Cyber security is the active use of digital protection to safeguard information technology assets and support business continuity.
It’s also called information security and its aim is to shield computers and their networks, software, apps and data from disaster, including natural disaster, burglary, loss and compromise by cyber criminals.
Cyber criminals have taken the global opportunity to target the massively growing numbers of people and organisations who use computers, mobile phones and the internet for doing their banking, communicating, and everything in between.
This form of crime has become an attractive avenue for criminals for a few reasons: it requires little capital outlay and there’s virtually no risk of being caught. Also, it doesn’t take much effort to carry out basic hacking and phishing. That’s not to say most criminals are beginners. The majority of hard-hitting cyber crime is carried out by highly sophisticated criminal gangs with a lot of experience and expertise.
Sophisticated cyber activity has forced experts in cyber security to pull out all the stops to develop equally sophisticated tools to fight it. As a result, cyber security has been progressing as fast as cyber crime.
Today’s cyber security requires various technologies, processes and controls which, when used together, are enough to protect a computer system. These include:
- endpoint protection for desktop and mobile devices
- AI-based anti-malware and anti-ransomware software
- automated backup with versioning
- continual scanning for suspicious activity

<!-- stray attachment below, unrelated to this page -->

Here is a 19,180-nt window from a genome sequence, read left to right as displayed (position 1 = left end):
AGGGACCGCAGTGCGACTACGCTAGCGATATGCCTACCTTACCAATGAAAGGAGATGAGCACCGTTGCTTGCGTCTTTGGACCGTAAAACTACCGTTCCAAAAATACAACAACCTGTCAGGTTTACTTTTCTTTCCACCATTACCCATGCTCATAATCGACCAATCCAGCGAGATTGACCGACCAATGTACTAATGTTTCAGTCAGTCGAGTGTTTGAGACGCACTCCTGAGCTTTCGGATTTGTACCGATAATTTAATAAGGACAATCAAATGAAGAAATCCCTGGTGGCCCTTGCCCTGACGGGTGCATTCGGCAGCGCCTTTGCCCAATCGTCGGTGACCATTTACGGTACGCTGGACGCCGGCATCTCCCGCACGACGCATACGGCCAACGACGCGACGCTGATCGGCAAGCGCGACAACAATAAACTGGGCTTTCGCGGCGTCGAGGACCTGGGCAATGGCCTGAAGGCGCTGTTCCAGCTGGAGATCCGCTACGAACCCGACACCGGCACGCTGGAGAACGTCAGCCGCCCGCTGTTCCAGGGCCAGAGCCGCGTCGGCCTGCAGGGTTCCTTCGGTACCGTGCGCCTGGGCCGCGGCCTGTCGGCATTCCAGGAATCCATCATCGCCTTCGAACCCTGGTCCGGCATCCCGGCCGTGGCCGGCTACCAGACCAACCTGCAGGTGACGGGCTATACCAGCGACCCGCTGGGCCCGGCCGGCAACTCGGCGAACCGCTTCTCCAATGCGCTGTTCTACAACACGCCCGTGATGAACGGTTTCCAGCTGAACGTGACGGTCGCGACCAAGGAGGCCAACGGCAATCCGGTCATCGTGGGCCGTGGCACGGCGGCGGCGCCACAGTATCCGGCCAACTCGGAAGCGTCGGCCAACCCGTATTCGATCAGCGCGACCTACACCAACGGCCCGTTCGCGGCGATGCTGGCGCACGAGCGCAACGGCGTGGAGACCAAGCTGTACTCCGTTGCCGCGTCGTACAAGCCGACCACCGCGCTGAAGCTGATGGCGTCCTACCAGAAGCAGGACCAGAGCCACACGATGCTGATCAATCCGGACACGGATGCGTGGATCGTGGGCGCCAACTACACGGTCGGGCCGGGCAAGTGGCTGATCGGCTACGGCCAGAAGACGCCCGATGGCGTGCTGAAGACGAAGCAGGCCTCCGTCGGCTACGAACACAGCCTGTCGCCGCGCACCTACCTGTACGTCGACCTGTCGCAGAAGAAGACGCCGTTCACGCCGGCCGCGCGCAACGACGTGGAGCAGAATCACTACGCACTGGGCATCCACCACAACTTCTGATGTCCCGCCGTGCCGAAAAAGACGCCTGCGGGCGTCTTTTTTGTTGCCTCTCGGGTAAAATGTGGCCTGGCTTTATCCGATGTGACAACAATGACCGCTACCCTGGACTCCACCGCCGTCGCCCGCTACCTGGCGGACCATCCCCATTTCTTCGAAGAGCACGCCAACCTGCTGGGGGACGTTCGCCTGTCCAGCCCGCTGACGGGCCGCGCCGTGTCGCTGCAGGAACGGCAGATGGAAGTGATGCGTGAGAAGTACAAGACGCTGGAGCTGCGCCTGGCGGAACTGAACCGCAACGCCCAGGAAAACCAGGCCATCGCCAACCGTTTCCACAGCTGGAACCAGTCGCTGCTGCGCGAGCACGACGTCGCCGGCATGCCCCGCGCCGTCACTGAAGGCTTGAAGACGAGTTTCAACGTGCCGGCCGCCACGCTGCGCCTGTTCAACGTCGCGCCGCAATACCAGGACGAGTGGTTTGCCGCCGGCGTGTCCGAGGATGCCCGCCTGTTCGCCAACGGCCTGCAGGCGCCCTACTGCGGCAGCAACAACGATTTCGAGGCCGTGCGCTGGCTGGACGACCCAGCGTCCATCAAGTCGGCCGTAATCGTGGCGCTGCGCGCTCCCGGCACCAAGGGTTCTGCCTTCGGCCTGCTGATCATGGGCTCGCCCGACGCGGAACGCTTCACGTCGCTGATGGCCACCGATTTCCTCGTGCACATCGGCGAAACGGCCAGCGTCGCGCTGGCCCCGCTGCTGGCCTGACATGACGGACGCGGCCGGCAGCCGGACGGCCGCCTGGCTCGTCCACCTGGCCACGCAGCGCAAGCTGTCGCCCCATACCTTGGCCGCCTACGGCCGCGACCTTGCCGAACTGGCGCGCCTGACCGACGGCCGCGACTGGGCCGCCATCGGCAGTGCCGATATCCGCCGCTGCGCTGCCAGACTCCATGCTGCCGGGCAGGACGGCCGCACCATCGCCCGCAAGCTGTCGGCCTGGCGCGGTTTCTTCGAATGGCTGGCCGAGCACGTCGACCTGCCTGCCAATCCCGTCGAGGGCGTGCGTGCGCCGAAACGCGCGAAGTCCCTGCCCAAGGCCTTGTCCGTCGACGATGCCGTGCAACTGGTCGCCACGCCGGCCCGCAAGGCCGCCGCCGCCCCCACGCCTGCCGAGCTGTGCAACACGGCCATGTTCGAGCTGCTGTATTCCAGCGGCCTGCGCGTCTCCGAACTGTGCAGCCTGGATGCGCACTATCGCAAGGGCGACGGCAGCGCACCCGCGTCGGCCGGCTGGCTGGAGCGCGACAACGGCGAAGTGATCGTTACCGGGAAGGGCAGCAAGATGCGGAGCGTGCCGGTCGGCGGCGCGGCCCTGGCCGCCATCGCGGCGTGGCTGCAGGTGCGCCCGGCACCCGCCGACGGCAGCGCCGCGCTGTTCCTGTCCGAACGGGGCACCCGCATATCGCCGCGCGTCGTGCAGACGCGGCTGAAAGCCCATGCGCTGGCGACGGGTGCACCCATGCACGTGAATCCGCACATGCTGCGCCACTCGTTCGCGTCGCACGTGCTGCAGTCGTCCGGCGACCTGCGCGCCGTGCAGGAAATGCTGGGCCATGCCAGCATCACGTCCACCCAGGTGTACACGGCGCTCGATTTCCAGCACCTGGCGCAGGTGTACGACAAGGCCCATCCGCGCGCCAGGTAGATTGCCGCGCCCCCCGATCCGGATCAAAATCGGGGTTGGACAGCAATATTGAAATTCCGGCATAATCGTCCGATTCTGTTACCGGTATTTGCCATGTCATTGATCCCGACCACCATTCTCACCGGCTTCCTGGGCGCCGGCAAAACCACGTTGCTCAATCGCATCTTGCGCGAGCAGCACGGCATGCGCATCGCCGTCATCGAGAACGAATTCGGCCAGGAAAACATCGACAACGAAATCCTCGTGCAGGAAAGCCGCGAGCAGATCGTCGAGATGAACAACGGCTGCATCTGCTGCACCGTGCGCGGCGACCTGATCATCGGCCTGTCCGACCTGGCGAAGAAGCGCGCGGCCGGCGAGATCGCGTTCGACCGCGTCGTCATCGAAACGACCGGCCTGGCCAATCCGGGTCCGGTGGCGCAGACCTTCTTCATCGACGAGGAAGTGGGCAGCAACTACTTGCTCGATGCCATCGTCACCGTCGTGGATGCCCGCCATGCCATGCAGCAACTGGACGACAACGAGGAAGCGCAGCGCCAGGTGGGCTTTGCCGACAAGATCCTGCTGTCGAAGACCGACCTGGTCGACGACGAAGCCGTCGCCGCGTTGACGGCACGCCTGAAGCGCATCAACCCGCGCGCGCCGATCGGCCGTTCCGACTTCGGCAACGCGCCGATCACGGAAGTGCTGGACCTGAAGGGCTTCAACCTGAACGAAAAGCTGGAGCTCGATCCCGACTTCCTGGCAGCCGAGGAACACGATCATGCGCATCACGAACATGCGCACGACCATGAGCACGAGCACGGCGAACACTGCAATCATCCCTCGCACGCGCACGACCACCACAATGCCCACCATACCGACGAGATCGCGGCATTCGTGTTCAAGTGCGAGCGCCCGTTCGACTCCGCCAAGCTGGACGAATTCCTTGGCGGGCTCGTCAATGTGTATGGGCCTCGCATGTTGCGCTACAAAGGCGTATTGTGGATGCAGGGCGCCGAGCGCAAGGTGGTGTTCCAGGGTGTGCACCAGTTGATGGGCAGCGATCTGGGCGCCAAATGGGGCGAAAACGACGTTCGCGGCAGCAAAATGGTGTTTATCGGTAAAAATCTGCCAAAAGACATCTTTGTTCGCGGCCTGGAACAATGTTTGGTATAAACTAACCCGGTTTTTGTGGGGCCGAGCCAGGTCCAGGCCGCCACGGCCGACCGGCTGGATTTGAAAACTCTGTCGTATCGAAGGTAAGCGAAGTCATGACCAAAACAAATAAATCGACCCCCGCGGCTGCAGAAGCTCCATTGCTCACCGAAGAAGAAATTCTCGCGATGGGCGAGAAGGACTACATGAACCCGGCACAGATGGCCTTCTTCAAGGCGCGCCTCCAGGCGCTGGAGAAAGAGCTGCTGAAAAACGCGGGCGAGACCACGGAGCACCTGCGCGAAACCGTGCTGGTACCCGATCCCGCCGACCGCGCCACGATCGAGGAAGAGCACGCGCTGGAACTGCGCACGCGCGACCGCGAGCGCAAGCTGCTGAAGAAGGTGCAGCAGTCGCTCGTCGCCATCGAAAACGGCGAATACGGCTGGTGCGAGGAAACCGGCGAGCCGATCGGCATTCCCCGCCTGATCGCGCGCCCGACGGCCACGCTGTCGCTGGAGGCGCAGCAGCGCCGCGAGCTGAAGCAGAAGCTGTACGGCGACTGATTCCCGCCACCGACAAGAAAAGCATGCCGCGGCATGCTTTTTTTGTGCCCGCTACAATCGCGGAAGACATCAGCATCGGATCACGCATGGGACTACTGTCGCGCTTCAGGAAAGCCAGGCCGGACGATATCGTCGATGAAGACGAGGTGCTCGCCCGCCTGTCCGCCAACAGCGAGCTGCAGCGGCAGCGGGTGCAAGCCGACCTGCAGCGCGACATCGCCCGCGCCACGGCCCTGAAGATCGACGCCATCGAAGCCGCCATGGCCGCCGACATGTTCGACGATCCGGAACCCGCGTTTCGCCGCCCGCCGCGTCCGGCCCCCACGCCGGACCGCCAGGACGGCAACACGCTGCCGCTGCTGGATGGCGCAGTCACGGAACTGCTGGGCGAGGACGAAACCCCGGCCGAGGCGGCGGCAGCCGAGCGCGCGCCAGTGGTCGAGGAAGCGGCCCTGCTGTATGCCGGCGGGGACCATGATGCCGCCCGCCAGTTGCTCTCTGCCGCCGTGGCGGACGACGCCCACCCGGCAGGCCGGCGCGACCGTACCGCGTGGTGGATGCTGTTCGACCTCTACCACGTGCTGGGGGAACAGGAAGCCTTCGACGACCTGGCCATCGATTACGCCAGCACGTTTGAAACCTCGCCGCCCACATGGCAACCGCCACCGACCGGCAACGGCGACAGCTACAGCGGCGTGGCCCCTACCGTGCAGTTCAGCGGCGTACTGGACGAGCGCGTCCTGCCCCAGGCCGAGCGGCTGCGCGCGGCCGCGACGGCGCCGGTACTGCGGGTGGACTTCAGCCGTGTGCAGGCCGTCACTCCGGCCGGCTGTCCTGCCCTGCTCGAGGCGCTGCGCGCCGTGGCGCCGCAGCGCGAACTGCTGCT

On their own, these security elements wouldn’t be enough to combat the level of criminal expertise out there, but together they can prevent criminals from entering computer networks.
In the past, SMEs have felt they don’t have the resources to monitor their computer networks to keep criminals out and most have relied on data backup as their only real safeguarding activity.
Backup has always played an essential role in keeping copies of important files safe from corruption, loss or theft, but it doesn’t stop cyber criminals from entering a network and spreading to remote office locations.
So, even though backup protects data from loss, it doesn’t qualify as data protection in the broader sense
Data backup + data protection
Data protection tackles broader concerns such as the accessibility of data, data privacy and authenticity, and securing data from theft and breach. It’s a multi-tiered approach to securing data against cyber crime.
Data protection needs to be factored into a business’s cyber security strategy for it to match up to the current levels of cyber crime. This comes in the form of full-system backups integrated with proactive protection/perimeter defence.
Due to technological advancements in cyber security, it’s become easier for SMEs to apply protection to computer systems via software that deploys online. The data backup and security can be managed from one console, to give you a constant overview and the ability to manage all your protection at once.
This combination of data backup and data protection as a cyber security strategy is proving a good defence against:
- Malware, which includes ransomware
- Password attacks
- Man in the middle attacks
- Phishing and fishing
- Denial of service
A cyber security strategy feeds into business continuity, safeguarding your systems and data and, ultimately, your business from all kinds of disaster.
If you’d like to chat about your cyber security setup, or get in touch with us here.
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